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15JanPots

This is how the drawing sat on the page.

You can see that the artist/student, Linné Dosé, has developed a love of composition and form.   The drawing suggests a still life, you know, the usual pottery. But notice, we don’t get details here, no loyalty to the objects, no shadow and reflected-light games.

A work of art tells you how it wants to be looked at. This drawing directs your mind away from literalness.  It says, forget the pots.

Shape, Form, Space!

As it sits on the drawing paper it extends horizontally and that suggests a setting, a certain degree of literalness.

Now look what happens when we crop it to a square.

15JanPotsCropRad

The forms are so much more pure forms.

The square format will do that.  Uncanny.  It speaks to our modern sensibility.

Why would that be?

All contents copyright (C) 2010 Katherine Hilden. All rights reserved.

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FourPots
You might think that this is a sketch, to be elaborated on later. You might think this is a hasty scribble on the back of an envelope, a reminder of the rough composition so that the artist would later work out details and make a “presentable, salable work of art.”
So wrong.
To be able to see like this!
This is a very advanced form of seeing.
FourPotsPhotoAIt’s not about documenting the shape of the pots. The photo does that. It’s not about proving that you’re diligent, that you put in the time and now you’ll price the drawing according to the time you slaved over the drawing. There are people who think like that. So master-servant 16th century. And if you think your five-year-old can do this, well, you need to come to class.
What makes the drawing so great is the form. Not the shape of the pots. The form of the drawing! Seeing form is like reading between the lines in a story, reading deeper than the narrative. It’s seeing through the shapes, seeing deeper than what’s illustrated. The artist here is not illustrating pots. She is creating a page that stands on its own.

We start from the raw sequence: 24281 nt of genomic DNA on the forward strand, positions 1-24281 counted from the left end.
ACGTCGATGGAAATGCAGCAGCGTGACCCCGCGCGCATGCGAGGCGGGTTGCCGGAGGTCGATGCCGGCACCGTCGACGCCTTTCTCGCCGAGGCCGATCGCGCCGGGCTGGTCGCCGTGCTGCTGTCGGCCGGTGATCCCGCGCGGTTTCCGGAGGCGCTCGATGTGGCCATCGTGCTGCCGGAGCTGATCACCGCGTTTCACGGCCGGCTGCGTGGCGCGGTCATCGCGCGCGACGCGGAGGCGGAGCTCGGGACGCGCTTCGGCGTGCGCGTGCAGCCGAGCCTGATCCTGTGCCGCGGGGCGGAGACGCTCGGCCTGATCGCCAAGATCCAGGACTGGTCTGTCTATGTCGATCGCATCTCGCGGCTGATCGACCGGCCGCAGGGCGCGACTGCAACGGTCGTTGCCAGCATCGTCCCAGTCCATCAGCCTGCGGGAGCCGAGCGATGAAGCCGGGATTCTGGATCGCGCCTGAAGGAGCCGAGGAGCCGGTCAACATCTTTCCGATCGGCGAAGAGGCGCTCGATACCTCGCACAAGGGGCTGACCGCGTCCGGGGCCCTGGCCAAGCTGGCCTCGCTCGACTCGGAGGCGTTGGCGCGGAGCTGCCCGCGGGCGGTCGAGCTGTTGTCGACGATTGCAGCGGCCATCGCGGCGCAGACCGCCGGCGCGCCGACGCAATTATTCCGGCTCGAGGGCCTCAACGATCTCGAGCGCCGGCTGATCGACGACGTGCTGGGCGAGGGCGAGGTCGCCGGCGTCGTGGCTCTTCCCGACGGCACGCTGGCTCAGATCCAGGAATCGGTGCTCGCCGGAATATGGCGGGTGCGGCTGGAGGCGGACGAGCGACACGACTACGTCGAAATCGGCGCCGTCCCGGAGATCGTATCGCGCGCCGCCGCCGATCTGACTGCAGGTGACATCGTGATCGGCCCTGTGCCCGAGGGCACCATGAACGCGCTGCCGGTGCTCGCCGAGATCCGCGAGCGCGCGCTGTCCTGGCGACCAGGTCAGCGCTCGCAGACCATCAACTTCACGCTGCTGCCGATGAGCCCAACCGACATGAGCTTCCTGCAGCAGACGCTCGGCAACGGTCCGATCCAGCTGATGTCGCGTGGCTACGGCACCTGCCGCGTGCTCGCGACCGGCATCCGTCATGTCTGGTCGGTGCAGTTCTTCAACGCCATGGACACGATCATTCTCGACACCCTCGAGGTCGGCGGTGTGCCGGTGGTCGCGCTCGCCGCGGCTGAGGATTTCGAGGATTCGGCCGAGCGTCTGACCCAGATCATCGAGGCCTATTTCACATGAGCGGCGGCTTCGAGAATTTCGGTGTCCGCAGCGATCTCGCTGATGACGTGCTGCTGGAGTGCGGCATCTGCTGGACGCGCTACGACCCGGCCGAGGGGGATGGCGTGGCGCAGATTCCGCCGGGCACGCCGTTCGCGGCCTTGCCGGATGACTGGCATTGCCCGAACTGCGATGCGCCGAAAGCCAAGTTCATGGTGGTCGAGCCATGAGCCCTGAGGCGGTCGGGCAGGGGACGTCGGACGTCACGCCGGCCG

She creates a tug between positive and negative space. We expect the pots, being graspable things, to hold our attention. The ground they stand on is supposed to just passively support objects. But notice that the shape of the ground is more emphatically articulated than the objects. It’s dark and has a stepped shape of its own. The shape of the pots is predictable and our expectation projects more information into them that is actually given. Even though they are presented in casual curves and ellipses, we read them clearly. We as viewers are engaged in completing the presentation. A good thing. We also notice that the whole page is a dialogue between the severe,angular, rational edge of the black ground and the curved, flamboyant, irrational lines of the identifiable objects. So good.
Back to the sketch idea. The drawing, above, was preceded by a more elaborate working out of this FourPots2motif. The artist put in some folds of the cloth that covered the table. In other words, details. This is also an interesting drawing, but not as exciting as the one featured here. The artist had to wrestle with details, with the impulse to represent more literally what she actually saw,  to attain the view of form that marks the stark drama of the final drawing.
Drawings by Maggy Shell, charcoal on paper, ~14”x18”
All contents copyright (C) 2010 Katherine Hilden. All rights reserved.
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Buzz—Zone—Energy.  Whatever you call it, something extraordinary happens in a painting and drawing studio.    And, for now, I don’t even mean the results on paper and canvas.  I mean the change in the way your mind works.  Students have often told me,  that at the end of a three-hour class they SEE things differently.  The drive from is distinctly different from the drive to.  Street lights are still street lights but they are also unexpected disks of color against, say, a gray/brown rectangular pattern of buildings.  Tree trunks and telephone poles appear to be rhythms; foliage appears as texture;   the horizon becomes a defining line; a lawn will look like a water color wash.  You still drive safely and you find your way home just as you do when you go grocery shopping, but the drive from the art class has another dimension.  Art makes you aware of form.  It’s quite thrilling. It’s transforming, transcendent, transfixing, transmogrifying, transmitting, transporting, transposing,  translating.  Art puts you in a trans mode, hmmm.  It’s also transient, alas, and transgressing.  It’s a gas.  It’s a trip.  It’s like totally awesome.   I don’t understand why art classes are not filled to overflowing.

Above, my landscape painting class on a rainy day, when we were inside and working on color, values and composition.  Notice that the trees in the painting and the hair of the artist/student take on the same form.

All contents copyright (C) 2010 Katherine Hilden. All rights reserved.

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